I'd ask yourself what is it about nursing and health that interests you to make it your career. Don't be blinded by the images you've seen on TV as to what a nursing career is. Ask lots of specific questions so that you can learn what it is and what it can be. Do you handle stress well? I would encourage you to wait tables for six months while you are preparing yourself for further education because you will learn to multi-task and customer service skills. No joke.
I encourage you to look into the current employment needs for both registered nurses and medical assistants in your community to get a glimpse of potential opportunities available. You can do this by reading one of the online job posting sites. Decide if you would rather work in a clinic/office setting or in a hospital, nursing home, corrections (jail/prison), school, etc...because some of those areas may have more opportunities available as a RN. Most of the clinics/offices here hire MA's or LPN's rather than RN's. The local school board hires LPN's and RN's for school nurse positions where I live. If your goal is to work in a hospital then RN is the best choice. I live in a large metropolitan area with a variety of health services available, so your options might be varied from what I describe if you don't live in such a place.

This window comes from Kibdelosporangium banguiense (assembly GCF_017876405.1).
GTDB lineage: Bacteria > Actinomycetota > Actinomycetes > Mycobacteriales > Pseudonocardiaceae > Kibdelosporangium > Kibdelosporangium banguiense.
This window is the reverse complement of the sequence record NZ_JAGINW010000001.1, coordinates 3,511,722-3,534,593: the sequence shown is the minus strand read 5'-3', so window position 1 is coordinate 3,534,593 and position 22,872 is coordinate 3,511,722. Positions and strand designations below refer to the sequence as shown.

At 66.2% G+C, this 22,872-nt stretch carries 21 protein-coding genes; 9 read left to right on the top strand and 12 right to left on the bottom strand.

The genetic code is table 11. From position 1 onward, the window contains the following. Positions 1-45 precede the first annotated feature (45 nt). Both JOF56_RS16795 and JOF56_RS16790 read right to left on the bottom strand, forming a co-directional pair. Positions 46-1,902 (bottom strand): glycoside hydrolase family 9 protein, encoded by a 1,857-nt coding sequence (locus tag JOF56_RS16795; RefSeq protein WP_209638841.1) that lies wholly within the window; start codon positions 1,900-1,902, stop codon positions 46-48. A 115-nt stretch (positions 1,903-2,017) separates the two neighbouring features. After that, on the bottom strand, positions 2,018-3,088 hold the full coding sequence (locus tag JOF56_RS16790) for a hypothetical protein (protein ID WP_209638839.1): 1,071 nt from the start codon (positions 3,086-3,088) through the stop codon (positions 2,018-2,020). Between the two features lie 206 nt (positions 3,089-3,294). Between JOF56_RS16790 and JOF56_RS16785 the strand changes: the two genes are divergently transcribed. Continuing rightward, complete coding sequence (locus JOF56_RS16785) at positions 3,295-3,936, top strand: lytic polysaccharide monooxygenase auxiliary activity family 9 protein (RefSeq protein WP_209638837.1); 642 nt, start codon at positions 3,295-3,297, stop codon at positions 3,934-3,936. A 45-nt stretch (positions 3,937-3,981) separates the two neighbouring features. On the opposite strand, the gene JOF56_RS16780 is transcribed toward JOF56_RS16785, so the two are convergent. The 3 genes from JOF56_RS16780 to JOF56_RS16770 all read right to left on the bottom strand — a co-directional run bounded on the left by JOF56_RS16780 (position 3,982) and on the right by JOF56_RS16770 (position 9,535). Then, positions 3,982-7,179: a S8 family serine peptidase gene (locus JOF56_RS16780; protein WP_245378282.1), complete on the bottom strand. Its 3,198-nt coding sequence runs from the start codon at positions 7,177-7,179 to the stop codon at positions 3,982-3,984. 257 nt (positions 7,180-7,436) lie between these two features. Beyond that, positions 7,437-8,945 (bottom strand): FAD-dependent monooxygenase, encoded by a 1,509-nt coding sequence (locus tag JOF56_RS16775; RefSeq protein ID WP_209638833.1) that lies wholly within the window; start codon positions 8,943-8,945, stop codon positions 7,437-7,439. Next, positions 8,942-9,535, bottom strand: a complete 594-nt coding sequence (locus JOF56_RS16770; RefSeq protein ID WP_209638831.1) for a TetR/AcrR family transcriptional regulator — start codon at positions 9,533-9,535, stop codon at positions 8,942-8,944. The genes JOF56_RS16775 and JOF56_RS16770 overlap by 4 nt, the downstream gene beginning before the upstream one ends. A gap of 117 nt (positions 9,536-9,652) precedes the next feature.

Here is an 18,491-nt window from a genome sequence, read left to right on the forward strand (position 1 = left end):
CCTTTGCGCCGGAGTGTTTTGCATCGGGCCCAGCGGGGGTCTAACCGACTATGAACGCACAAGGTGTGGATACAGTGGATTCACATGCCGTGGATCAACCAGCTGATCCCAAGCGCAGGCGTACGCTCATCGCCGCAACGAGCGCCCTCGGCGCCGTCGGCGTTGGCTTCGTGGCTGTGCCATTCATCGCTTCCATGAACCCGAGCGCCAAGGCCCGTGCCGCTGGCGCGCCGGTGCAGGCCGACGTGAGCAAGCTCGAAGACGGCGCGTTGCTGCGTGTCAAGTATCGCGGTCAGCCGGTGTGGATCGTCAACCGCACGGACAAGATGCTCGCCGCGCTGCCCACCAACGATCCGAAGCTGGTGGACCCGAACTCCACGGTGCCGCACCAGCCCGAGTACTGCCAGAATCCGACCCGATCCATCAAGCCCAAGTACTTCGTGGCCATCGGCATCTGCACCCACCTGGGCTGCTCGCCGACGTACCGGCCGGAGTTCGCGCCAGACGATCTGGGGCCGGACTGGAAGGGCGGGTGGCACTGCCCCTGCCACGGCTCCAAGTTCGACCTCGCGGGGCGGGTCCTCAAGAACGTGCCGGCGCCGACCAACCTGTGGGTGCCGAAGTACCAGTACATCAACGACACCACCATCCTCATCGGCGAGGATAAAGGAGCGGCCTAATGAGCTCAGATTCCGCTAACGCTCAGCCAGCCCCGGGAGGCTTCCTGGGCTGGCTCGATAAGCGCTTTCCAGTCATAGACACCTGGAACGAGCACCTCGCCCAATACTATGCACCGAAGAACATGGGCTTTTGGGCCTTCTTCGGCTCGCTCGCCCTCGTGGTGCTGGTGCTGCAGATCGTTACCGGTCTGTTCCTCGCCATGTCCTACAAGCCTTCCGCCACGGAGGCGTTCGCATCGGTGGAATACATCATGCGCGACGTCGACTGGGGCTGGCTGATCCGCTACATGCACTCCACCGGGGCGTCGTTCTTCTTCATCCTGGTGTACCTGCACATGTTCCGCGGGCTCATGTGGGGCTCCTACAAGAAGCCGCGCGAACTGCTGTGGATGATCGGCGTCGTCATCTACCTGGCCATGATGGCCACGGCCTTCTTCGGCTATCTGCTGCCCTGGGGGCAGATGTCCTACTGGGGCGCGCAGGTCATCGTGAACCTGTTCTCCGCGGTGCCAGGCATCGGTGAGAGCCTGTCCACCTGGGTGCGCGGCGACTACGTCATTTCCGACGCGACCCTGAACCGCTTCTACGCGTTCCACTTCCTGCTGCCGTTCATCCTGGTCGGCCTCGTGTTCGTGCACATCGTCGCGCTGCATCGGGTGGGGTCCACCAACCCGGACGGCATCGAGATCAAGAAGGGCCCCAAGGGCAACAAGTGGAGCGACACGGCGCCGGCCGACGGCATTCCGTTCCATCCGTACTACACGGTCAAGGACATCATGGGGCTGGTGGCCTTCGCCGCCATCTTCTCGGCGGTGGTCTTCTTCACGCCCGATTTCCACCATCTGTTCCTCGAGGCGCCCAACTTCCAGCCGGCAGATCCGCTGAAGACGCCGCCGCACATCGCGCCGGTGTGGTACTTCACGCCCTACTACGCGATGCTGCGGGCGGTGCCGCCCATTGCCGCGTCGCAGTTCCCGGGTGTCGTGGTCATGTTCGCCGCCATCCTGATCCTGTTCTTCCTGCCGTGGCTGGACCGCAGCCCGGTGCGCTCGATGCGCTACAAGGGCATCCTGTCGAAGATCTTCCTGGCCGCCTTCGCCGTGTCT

Lastly, spend only what you can afford on your education. If you must borrow, then spend only what is necessary because the student loan debt will have to be paid back. You do not want to be saddled with high payments as you begin your professional life. If you default (don't pay them), you will lose your nursing license. So be smart with your time and your money no matter what career you choose. Best of luck to you!